Please welcome David Miliband.
-♪ -(cheering, applause)
-Welcome, sir. -Thank you.Great to be here with you.
Uh... great to be here,
but not at a good timefor the IRC.
For those who don't know,real quick--
-what does the IRC do? -So, theInternational Rescue Committee
was founded by Albert Einsteinhere in New York in 1933
to rescue Jews from Europe.
Today we're an internationalhumanitarian aid organization
in 30 war-torn countries,where people are having
their lives ruinedby war and conflict,
and across the U.S.,in 29 cities,
we resettle refugees here.
13,000 refugees founda new life here
with the IRC in 2016.
-(cheering, applause)-So, so...
you-you guys are doing...you're doing amazing work,
and you're on the ground,you know, in contact with...
the faces behind the story.
You know, everyone talksabout the refugees,
and they say all these things, "The refugees..."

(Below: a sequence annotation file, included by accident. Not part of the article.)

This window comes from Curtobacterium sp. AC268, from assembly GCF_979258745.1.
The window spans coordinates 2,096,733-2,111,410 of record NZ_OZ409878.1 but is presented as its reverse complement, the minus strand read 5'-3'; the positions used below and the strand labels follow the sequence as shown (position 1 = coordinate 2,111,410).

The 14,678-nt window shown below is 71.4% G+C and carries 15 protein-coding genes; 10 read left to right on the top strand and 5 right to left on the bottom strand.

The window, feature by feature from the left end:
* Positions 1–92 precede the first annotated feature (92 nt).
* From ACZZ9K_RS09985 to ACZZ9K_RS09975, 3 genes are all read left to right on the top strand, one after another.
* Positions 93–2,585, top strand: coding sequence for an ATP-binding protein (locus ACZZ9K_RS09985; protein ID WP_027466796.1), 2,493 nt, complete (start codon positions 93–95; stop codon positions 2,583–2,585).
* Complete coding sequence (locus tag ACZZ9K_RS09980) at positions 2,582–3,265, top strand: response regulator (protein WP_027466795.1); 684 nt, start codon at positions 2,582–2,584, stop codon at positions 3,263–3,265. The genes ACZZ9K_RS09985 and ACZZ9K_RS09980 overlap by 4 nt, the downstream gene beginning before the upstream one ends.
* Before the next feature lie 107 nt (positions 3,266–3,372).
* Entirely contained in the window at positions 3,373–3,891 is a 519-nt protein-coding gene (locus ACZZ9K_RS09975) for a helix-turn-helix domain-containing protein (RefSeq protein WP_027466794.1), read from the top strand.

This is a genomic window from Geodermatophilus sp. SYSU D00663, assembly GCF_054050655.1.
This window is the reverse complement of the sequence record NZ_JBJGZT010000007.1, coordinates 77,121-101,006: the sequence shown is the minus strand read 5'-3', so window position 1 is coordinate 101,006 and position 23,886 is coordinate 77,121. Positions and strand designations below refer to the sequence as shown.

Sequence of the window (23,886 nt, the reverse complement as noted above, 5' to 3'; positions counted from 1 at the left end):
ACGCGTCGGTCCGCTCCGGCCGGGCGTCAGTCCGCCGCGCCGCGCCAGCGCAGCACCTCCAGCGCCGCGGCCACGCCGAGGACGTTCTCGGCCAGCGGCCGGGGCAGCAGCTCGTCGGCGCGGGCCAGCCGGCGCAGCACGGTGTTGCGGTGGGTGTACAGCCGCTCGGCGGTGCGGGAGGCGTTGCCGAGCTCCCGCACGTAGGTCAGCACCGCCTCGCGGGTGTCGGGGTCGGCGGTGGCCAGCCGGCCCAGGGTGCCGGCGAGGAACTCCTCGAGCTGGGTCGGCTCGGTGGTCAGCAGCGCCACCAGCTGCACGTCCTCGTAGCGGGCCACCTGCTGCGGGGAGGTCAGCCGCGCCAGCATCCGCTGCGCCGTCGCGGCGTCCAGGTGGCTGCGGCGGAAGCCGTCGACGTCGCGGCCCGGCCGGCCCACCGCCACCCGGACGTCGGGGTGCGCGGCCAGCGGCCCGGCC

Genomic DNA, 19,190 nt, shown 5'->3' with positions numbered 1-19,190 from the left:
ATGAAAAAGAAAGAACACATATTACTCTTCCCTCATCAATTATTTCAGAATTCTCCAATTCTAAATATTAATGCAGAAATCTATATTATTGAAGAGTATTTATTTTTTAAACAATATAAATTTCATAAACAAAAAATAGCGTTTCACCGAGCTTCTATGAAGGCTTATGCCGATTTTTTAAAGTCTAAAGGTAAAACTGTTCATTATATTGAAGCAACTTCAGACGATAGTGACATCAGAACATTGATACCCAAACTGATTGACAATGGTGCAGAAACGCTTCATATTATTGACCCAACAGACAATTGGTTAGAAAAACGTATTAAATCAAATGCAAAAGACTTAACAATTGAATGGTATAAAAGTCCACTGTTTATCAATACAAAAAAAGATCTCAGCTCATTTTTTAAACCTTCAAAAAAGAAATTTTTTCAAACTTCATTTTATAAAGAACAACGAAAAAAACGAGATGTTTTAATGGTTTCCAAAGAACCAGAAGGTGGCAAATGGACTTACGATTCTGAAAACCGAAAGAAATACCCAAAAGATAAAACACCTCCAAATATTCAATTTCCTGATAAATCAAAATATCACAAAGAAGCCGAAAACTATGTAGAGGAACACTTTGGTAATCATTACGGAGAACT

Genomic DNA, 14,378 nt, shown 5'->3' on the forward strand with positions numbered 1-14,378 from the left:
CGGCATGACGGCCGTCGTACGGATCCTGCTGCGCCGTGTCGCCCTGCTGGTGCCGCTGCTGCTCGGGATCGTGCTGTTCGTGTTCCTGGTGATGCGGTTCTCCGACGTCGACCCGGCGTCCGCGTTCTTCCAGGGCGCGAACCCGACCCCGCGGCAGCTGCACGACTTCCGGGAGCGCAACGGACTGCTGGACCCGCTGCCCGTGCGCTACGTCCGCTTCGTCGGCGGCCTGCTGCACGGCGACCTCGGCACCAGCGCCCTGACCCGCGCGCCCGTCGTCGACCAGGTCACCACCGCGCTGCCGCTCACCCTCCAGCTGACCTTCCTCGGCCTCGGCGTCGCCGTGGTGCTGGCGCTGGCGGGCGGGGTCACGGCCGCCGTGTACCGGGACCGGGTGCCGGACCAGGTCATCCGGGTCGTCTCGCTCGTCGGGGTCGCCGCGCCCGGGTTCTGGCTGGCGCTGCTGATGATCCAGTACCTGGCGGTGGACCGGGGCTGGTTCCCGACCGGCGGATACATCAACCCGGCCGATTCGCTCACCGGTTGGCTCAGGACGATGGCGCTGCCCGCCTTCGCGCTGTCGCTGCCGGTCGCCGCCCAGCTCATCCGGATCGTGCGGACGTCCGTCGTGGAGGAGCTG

But these are peoplethat you are working with.
When the executive order...
slash, uh, travel ban came down,
how did that affectwhat you are actually doing
with these people?
So, immediately,our staff around the world
faced this terrible problem--
a propaganda giftfor ISIS and for Al-Qaeda,
who want to say that America
will never look afterMuslim populations.
That's immediatelythe emboldening of enemies,
never mind the shockfor the allies.
For our refugeeresettlement work here,
we immediately facethe prospect, first,
-of the halving of the numbersof refugees. -Yeah.
But there's also the human sideof the story.
That gets lostin the statistics.
Look, today we're dealingwith the case
of a family, a man, who helpedthe U.S. forces in Iraq.
He found a new home herein 2014,
-because he was admittedas a refugee. -Yes.
His wife had to go throughfurther checks.
She passed those checks,and she booked a plane ride
to come hereon the 7th of February.
What does she get toldjust last weekend?
She's told the gatehas been shut on you.